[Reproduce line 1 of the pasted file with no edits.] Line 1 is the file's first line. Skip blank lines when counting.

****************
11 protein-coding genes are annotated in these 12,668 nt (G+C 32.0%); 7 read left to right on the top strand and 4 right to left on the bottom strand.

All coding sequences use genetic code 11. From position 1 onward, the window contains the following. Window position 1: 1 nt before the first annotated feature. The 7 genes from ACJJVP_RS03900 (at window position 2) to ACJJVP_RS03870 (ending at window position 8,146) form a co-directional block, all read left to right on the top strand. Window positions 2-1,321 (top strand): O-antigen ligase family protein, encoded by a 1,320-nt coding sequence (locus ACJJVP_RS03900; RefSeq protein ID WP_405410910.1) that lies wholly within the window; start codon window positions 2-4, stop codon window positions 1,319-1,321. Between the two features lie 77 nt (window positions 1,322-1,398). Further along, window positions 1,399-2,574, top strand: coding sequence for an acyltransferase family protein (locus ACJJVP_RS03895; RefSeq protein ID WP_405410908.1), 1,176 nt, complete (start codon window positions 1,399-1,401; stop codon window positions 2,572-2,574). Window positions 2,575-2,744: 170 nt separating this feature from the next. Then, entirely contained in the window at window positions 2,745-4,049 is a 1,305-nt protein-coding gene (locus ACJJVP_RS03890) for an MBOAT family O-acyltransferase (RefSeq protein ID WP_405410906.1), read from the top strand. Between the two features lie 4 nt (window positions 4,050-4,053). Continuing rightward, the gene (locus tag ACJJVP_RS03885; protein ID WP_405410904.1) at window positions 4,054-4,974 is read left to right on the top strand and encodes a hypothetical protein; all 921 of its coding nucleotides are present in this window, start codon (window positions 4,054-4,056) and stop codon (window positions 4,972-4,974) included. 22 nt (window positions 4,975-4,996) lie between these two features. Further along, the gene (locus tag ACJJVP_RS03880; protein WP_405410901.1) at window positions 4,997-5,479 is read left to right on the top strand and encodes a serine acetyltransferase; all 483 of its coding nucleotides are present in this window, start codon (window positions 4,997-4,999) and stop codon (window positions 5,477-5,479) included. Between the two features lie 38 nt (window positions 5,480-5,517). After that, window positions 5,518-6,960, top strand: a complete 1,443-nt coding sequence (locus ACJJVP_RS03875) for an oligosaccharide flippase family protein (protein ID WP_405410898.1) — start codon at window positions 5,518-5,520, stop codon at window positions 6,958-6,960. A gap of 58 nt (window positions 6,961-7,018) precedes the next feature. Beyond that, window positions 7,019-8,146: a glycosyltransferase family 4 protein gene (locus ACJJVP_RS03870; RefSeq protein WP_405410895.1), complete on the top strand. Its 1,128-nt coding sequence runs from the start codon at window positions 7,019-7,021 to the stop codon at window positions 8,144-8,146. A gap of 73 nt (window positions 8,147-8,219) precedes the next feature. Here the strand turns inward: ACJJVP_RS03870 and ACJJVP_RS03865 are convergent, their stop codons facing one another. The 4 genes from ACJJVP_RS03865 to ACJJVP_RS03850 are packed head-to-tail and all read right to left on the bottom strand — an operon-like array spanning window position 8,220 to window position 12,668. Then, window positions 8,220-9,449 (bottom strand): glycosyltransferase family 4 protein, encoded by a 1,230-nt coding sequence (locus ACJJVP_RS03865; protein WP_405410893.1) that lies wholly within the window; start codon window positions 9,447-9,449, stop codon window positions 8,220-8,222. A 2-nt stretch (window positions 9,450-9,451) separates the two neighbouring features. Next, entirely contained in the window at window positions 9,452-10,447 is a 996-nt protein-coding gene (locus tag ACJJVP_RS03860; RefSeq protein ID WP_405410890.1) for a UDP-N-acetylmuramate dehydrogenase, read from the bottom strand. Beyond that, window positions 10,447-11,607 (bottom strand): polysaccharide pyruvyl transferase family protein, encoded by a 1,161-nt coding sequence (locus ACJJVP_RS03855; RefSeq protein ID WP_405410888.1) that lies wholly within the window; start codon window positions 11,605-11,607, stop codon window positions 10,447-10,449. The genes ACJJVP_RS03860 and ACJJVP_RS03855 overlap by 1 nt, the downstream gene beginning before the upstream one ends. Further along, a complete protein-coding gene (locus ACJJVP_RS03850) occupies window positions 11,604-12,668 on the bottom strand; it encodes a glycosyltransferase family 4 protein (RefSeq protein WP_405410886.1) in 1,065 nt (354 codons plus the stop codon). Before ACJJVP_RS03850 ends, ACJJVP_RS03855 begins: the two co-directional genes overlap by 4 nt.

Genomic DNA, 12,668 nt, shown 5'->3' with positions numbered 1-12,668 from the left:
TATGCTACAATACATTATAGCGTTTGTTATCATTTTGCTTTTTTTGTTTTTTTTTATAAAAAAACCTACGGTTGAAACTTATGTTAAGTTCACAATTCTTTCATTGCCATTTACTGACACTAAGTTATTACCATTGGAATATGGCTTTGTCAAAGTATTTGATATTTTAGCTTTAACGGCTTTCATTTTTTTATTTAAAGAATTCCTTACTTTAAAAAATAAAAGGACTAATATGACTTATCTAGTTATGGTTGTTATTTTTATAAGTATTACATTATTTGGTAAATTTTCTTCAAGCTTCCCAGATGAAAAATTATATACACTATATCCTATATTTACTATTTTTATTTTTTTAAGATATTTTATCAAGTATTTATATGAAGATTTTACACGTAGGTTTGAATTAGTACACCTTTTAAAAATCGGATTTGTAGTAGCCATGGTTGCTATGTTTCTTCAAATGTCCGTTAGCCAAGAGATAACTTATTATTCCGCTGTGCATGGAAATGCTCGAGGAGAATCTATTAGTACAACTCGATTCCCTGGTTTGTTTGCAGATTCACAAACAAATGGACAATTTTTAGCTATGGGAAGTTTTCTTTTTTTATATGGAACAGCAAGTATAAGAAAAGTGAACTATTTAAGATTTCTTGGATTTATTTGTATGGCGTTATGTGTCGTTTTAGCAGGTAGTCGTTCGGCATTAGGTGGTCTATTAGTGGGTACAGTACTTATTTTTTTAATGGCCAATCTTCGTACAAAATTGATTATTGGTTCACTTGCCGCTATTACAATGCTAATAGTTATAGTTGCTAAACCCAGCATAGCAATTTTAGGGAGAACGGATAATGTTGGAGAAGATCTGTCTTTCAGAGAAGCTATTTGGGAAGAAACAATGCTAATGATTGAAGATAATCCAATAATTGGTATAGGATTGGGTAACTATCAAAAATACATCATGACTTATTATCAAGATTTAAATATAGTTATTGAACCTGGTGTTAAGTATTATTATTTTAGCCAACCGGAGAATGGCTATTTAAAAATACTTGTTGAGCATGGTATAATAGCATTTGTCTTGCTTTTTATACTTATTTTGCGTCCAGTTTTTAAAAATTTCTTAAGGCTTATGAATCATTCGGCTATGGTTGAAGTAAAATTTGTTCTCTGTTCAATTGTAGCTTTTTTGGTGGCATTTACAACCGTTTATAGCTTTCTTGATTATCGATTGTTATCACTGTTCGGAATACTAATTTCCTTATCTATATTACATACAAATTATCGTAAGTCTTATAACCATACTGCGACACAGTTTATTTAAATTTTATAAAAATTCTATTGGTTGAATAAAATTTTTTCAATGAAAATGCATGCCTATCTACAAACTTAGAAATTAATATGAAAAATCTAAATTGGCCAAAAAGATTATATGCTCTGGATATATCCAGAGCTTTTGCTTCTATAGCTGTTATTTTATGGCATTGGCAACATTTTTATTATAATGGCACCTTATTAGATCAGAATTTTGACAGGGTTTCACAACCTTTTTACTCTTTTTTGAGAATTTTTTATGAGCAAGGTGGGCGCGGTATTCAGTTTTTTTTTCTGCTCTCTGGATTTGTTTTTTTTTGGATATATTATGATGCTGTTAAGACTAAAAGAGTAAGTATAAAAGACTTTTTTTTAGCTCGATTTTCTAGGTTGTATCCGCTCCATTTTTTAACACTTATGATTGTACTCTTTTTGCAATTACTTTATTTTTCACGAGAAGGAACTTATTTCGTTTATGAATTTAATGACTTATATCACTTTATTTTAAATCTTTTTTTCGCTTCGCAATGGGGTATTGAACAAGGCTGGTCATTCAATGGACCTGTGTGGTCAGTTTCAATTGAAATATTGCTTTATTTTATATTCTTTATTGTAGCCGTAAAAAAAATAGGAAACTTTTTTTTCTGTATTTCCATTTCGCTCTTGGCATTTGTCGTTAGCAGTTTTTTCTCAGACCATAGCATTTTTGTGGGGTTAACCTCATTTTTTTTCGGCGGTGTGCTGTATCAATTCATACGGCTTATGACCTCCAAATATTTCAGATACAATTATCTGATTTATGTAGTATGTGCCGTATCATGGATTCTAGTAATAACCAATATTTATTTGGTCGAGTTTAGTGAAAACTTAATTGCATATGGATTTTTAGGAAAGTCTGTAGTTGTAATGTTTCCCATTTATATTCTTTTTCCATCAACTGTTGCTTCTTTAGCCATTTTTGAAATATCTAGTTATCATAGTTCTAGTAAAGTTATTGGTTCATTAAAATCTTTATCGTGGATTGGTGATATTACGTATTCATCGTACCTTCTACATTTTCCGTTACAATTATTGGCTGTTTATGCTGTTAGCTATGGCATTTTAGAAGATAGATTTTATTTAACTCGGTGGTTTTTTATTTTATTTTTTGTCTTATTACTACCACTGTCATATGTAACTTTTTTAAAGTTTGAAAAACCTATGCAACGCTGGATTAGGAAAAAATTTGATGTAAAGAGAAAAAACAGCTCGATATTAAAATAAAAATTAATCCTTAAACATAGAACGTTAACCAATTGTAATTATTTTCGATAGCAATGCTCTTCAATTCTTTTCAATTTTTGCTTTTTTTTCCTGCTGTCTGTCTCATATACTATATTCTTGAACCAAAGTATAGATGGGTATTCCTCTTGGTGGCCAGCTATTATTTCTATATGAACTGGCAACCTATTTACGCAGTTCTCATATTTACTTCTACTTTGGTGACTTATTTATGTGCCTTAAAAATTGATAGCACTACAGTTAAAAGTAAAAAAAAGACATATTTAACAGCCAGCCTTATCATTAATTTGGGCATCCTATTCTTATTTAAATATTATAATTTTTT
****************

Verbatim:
11 protein-coding genes are annotated in these 12,668 nt (G+C 32.0%); 7 read left to right on the top strand and 4 right to left on the bottom strand.